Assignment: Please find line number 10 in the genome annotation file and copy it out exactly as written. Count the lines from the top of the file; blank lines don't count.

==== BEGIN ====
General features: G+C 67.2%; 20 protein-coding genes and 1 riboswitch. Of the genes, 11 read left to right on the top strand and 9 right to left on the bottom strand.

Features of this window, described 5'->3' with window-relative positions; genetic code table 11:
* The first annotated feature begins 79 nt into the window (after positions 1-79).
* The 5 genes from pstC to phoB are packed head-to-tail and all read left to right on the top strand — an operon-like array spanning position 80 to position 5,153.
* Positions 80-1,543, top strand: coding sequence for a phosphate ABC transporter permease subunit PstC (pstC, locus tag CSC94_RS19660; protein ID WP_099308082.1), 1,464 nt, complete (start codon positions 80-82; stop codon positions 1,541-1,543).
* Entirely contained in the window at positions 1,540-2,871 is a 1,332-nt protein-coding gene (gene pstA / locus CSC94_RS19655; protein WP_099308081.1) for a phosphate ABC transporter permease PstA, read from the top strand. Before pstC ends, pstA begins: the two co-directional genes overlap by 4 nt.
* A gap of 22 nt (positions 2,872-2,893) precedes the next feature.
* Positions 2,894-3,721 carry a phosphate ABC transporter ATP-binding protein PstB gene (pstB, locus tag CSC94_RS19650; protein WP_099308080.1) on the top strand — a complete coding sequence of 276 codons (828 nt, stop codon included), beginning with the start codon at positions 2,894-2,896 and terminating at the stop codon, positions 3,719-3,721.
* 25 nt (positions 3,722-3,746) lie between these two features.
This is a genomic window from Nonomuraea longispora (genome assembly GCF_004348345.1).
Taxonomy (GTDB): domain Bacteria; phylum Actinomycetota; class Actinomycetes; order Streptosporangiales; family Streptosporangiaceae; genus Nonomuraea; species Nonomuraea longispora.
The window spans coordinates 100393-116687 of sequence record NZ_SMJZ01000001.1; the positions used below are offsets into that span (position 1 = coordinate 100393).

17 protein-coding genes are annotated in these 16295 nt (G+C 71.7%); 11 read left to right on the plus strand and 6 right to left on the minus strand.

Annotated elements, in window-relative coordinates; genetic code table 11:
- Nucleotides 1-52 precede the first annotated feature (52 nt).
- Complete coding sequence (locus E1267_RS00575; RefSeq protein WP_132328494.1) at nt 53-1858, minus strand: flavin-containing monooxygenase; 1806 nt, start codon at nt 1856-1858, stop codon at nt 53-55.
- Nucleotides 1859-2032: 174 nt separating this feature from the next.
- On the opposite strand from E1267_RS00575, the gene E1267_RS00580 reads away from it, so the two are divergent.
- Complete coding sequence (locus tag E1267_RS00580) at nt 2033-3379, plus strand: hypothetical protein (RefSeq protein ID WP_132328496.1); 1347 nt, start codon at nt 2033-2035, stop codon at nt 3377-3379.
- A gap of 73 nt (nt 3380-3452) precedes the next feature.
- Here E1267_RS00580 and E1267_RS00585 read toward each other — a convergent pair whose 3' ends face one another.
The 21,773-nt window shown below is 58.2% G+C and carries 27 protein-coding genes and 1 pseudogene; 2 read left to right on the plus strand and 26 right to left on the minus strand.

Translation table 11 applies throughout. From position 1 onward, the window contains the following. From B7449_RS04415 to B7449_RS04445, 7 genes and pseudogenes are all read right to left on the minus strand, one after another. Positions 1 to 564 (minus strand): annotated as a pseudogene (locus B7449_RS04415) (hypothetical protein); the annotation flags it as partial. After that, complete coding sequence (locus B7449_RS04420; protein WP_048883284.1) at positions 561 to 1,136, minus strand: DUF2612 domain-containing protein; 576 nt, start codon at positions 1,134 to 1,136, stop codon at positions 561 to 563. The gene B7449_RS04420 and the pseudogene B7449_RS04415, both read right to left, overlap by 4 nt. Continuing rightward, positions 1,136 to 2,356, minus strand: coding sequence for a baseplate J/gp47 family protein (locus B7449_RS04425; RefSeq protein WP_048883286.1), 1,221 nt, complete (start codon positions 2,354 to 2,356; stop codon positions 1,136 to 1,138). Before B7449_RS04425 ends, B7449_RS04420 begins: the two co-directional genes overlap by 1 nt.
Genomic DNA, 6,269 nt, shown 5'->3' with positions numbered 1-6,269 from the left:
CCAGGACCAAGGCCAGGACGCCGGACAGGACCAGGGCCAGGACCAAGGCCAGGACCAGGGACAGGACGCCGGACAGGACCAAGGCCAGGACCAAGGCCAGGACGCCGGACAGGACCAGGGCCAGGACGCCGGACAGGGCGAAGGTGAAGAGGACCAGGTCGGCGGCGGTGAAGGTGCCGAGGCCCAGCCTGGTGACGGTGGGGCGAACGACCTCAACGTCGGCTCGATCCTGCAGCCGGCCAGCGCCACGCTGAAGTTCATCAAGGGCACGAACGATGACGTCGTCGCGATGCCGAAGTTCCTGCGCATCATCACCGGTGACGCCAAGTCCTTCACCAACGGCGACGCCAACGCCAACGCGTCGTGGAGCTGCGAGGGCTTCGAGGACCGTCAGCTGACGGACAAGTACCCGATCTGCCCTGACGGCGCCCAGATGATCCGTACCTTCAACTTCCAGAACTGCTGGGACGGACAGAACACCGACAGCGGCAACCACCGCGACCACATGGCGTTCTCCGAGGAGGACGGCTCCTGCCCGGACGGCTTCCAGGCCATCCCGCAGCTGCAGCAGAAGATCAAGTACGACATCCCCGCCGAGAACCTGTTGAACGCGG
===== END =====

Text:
This is a genomic window from Nonomuraea longispora (genome assembly GCF_004348345.1).